Transformational Satellite Communications System

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The Transformational Satellite Communications System (TSAT) program was a United States Department of Defense (DOD) program sponsored by the U.S. Air Force for a secure, high-capacity global communications network serving the Department of Defense, NASA and the United States Intelligence Community (IC). It was intended as an enabler of net-centric warfare that would facilitate defense and intelligence professionals making rapid decisions based on integrated, comprehensive information. In 2003, the estimated project costs for the period up to 2015 were estimated to US$ 12 billion (inflation adjusted US$ 15.4 billion in 2014).[1] In October 2008, the DoD announced that it was postponing making a decision on choosing a contractor to build the system until 2010. In April 2009 Secretary of Defence Robert M. Gates asked that the project be canceled in its entirety.

Scope[edit]

The Transformational Satellite Communications System (TSAT) aimed to provide the Department of Defense (DoD) with high data rate Military Satellite Communications (MILSATCOM) and Internet-like services as defined in the Transformational Communications Architecture (TCA). TSAT would have supported global net-centric operations. As the spaceborne element of the Global Information Grid (GIG), TSAT would extend the GIG to users without terrestrial connections providing improved connectivity and data transfer capability, vastly improving satellite communications for the warfighter. TSAT's Internet Protocol (IP) routing would connect thousands of users through networks rather than limited point-to-point connections. TSAT would have enabled high data rate connections to Space and Airborne Intelligence, Surveillance, and Reconnaissance (SISR, AISR) platforms.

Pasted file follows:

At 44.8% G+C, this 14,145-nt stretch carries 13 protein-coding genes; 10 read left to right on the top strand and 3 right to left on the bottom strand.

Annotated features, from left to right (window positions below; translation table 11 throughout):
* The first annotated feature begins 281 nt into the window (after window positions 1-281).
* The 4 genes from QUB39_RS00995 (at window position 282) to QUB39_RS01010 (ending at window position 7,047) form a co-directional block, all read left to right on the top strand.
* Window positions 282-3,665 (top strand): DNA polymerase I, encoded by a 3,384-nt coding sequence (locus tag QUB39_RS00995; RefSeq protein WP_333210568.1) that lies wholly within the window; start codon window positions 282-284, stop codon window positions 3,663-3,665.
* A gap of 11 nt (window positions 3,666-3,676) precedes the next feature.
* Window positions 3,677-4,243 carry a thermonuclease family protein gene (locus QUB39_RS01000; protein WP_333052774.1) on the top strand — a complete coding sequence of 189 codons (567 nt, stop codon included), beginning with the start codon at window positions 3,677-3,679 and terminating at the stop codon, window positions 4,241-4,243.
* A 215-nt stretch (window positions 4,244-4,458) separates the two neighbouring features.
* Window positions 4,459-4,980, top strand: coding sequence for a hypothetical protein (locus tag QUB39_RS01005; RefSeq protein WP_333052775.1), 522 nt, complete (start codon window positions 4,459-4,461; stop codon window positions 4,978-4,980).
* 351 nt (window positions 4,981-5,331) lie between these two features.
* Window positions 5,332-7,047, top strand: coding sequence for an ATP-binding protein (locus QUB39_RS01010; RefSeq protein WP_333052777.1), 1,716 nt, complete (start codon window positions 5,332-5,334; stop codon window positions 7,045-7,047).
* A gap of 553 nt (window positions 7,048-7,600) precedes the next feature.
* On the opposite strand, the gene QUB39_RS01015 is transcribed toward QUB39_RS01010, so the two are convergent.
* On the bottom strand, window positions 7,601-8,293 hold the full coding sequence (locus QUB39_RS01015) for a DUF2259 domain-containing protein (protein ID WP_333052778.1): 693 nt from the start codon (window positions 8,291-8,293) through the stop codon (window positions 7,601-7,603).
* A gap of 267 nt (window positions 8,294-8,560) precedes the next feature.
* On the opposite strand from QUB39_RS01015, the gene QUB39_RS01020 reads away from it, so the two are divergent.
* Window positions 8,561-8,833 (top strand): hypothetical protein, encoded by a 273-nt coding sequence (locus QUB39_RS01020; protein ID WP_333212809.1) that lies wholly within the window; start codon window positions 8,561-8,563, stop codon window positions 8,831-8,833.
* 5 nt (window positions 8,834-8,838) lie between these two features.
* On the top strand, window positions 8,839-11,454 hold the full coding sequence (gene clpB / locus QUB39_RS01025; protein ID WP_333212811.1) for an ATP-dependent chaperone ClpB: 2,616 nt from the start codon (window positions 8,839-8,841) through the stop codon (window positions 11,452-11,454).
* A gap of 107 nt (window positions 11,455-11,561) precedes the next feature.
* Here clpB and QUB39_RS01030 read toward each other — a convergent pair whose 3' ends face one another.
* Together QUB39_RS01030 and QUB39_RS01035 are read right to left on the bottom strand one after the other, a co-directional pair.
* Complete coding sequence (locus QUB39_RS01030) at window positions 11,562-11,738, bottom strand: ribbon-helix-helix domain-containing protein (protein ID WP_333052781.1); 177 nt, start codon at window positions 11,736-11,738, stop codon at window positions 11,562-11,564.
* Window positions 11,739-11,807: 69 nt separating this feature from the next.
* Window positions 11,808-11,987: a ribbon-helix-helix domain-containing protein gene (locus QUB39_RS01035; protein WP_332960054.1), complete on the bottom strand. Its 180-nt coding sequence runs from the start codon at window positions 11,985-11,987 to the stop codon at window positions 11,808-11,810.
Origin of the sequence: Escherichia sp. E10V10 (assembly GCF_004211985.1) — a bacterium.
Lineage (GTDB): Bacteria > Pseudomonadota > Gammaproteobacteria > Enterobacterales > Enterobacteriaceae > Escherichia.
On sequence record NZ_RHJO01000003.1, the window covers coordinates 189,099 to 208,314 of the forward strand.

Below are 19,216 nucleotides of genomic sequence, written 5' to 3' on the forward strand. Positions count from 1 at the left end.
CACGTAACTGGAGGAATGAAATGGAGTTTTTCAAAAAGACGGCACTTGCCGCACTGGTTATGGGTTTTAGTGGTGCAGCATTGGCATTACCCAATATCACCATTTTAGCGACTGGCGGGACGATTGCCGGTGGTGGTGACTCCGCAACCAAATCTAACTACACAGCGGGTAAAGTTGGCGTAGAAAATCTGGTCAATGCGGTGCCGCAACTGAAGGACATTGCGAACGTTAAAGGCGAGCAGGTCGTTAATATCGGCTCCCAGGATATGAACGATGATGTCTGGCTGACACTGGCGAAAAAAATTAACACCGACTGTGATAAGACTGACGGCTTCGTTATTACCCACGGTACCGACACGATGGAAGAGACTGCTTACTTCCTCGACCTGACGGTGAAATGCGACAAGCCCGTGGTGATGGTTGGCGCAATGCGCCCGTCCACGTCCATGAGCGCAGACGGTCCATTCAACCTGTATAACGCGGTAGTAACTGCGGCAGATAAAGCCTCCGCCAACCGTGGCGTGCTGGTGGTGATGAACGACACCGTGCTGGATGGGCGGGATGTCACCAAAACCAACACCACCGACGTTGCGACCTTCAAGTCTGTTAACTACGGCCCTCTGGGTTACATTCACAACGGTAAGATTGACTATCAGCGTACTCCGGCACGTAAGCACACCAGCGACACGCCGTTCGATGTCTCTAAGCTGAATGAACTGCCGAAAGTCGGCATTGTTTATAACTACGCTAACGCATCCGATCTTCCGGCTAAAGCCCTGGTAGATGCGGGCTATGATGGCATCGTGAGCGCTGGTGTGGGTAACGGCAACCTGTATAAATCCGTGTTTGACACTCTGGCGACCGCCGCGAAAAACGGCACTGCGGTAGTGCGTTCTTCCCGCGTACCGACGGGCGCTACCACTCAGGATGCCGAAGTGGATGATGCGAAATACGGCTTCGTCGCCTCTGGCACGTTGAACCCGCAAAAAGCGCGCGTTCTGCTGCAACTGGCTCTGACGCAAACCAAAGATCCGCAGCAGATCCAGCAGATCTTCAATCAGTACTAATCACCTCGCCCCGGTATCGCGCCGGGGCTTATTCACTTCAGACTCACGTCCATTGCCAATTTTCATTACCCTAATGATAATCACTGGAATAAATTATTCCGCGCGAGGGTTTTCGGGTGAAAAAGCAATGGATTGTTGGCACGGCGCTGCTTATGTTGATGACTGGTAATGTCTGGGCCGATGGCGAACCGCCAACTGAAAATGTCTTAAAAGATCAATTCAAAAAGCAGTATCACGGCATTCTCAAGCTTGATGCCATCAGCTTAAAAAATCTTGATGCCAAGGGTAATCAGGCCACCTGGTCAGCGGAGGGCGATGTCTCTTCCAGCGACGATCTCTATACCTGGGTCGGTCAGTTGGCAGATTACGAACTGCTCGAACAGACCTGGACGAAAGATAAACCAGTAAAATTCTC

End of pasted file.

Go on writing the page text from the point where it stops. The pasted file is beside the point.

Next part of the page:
Capabilities and Services[edit]

The TSAT program was planned as a five satellite constellation (a sixth satellite was planned as a spare to ensure mission availability), TSAT satellite operations centers (TSOC) for on-orbit control, TSAT Mission Operations Systems (TMOS) to provide network management, and ground gateways. The TMOS single contract was awarded in January 2006.

TSAT planned radio frequency (RF) and laser communications links to meet defense and intelligence community requirements for high data rate, protected communications. The space segment aimed to make use of key technology advancements that have proven mature by independent testing of integrated subsystem brassboards to achieve a transformational leap in SATCOM capabilities. These technologies include but are not limited to: single and multi-access laser communications (to include wide field-of-view technology), Internet protocol based packet switching, bulk and packet encryption/decryption, battle command-on-the-move antennas, dynamic bandwidth and resource allocation techniques, and protected bandwidth efficient modulation.

Chronology[edit]

An Interim Program Review was held 22 October 2004; the Milestone Decision Authority (MDA) directed the TSAT program to continue as planned to achieve the delivery, launch, and on-orbit checkout of the first TSAT satellite.

In June 2003, the acquisition strategy for TSAT was approved, as stated in the FY05 PB justification.